There has been discussion among viewers about the philosophy of Rick and Morty.[18] The show most frequently adopts an existentialist perspective, while Harmon has described Rick as an anarchist, who doesn't like being told what to do.[19] Other philosophies that have been referenced in the characters behavior and observations include: absurdism, nihilism and the work of Friedrich Nietzsche.[20][21]

A frequently-cited example is a point Morty makes in "Rixty Minutes", where he argues that Summer shouldn't run away from home in anger after learning of alternative realities where her parents were happier without her:

Nobody exists on purpose, nobody belongs anywhere, everybody's gonna die. Come watch TV.

This statement heavily resembles a quote from French existentialist Jean-Paul Sartre:[22]

Every existing thing is born without reason, prolongs itself out of weakness, and dies by chance.

Release

The series was first announced during Adult Swim's 2012 Upfront presentation.[23] Adult Swim ordered 10 half-hour episodes (not including the pilot) to comprise the first season.[24][25] Matt Roller, a writer for the series, confirmed via Twitter that the network renewed Rick and Morty for a second season, which premiered on July 26, 2015. In August 2015, Adult Swim renewed the series for a third season, which consists of 10 episodes.[26] It premiered unannounced on April 1, 2017, with the rest of the season beginning on July 30, 2017.[27]

Online distribution

Adult Swim has made all of the episodes available on iTunes, Google Play, Amazon, YouTube, and Vudu, as well as a 37-minute interview between creators Harmon and Roiland at the 2013 San Diego Comic-Con International, and a panel at the 2015 ATX Television Festival.[28] Episodes have also been made available to stream on the series' official website with a cable provider login.[29] The episode "Rixty Minutes" was released early by the network via 109 15-second videos on Instagram.[30] Some of the episodes are available for free streaming on Adult Swim's website; for the rest a U.S. cable subscription is required.[31] Season one was made available for on-demand viewing on Hulu in June 2015. Season two is also available as of June 2016.[32] Seasons 1-3 are available on Netflix in some countries.[fn 1]

Home media

The complete first season was released on DVD (Region 1) and Blu-ray on October 7, 2014.[33] Before its release, Roiland had confirmed that it would contain uncensored audio tracks.[34] The complete second season was released on DVD (Region 1) and Blu-ray on June 7, 2016.[35]

Reception

Critical reception

Season Critical response
Rotten Tomatoes Metacritic
1 100% (5 reviews) 85 (8 reviews)
2 100% (7 reviews) N/A
3 100% (9 reviews) N/A

Rick and Morty has received universal critical acclaim, holding a 100% approval rating by critics on review aggregator website Rotten Tomatoes.[36] Additionally, the first season of Rick and Morty holds a Metacritic score of 85 based on eight reviews, indicating "universal acclaim".[37] David Weigand of San Francisco Chronicle described it as "offbeat and occasionally coarse... the take-away here is that it works". He praised the animation direction by James McDermott for being "fresh, colorful and as wacky as the script", and states that the series possesses "shades of Futurama, South Park and even Beetlejuice", ultimately opining that its humor felt "entirely original".[38] Neil Genzlinger of The New York Times praised the series and stated that it was "Grandparenting at its unhinged finest."[39] Todd Spangler of Variety gave the series a lukewarm review; while he found the series was passable, he contrasted it with other Adult Swim series as "often seems overly reliant on simply being frenetic at the expense of being witty" and enjoyed it as "a welcome attempt to dream just a little bigger".[40] David Sims of The A.V. Club gave the series an "A−". In reviewing the first two episodes, he complimented the animation for its "clean, simple style". He stated that while the series has "a dark, sick sensibility", he praised its "effort to give each character a little bit of depth", further applauding Roiland's voice talent for the eponymous characters.[41]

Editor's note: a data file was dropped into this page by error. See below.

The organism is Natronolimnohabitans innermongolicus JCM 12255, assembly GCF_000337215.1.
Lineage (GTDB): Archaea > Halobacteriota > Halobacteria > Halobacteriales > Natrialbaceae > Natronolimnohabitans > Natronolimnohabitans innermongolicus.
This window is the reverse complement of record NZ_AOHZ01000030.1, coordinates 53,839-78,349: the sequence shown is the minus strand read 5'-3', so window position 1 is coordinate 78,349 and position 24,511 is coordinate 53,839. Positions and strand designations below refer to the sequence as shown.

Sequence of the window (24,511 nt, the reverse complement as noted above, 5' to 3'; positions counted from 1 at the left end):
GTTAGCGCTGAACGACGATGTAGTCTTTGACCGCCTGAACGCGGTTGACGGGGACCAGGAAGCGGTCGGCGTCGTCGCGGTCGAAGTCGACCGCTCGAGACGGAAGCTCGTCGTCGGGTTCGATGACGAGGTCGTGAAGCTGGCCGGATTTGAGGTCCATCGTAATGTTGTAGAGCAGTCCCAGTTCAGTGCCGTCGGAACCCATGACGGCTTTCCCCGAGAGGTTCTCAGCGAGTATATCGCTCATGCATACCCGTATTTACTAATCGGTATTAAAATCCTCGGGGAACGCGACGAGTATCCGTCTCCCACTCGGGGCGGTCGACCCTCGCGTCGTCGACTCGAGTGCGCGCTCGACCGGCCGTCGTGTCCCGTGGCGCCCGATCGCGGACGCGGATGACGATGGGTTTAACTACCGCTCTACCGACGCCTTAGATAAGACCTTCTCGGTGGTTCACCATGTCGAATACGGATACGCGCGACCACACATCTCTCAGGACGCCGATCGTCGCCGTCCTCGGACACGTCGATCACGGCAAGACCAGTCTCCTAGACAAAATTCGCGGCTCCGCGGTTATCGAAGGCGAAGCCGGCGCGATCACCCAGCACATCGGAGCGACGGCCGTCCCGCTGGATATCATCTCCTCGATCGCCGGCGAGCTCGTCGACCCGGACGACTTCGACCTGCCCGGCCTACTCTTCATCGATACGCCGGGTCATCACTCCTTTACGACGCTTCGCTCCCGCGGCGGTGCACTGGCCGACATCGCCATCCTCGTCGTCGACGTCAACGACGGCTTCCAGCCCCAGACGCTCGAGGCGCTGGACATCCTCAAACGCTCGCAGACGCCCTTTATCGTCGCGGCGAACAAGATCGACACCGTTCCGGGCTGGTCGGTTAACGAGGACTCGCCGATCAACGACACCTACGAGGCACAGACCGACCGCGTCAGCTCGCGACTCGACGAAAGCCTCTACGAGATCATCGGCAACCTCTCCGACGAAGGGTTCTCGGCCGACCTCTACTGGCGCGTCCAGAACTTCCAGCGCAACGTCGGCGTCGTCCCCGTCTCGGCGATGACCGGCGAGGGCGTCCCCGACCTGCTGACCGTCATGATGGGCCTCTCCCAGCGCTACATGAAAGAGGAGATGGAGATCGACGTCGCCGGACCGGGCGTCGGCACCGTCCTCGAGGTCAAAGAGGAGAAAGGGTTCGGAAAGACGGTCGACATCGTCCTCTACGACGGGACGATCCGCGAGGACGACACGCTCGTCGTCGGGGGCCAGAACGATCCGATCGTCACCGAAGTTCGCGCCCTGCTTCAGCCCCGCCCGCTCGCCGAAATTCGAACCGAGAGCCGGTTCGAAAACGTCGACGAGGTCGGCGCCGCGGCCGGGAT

Awards and nominations

Year Award Category Nominee(s) Result Ref.
2015 Annie Award Best General Audience Animated TV/Broadcast Production Rick and Morty Nominated [42]
2017 Teen Choice Awards Choice Animated TV Show Rick and Morty Nominated [43]

In popular culture

Film and television

  • The fast food restaurant chain Hardee's/Carl's Jr. released a television commercial in 2015 in which Rick brings several walking, sentient Hardee's/Carl's Jr. burgers into a sleeping Morty's room. The burgers run amok and steal objects.[44]
  • A 2015 episode of The Simpsons, "Mathlete's Feat", opened with an elaborate couch gag featuring Rick and Morty, written by Harmon and Roiland.[45] Matt Groening, creator of The Simpsons, described it as "probably the most ambitious and lengthy couch gag" on The Simpsons to date.[46]
  • In the first trailer for the 2017 film Justice League, a computer monitor in Barry Allen's apartment is shown to be playing the episode "Something Ricked This Way Comes".[47]
  • In a promotional short film for the 2017 film Alien: Covenant, Rick and Morty land on an Engineer's ship in the Alien dimension in response to a distress signal, wherein a facehugger attaches itself to Rick's face and dies from the toxicity of the drugs and alcohol in Rick's body.[48][49]

Comics

  • At New York Comic Con 2014, editor-in-chief of Oni Press, James Lucas Jones, announced that a Rick and Morty comic book adaptation would be released in early 2015.[50] On April 1, 2015, the series debuted with its first monthly issue, entitled "BAM!"[51] The series is written by Zac Gorman and illustrated by CJ Cannon.[52] Artist Tom Fowler wrote a multi-issue story arc that began in March, 2016.[53]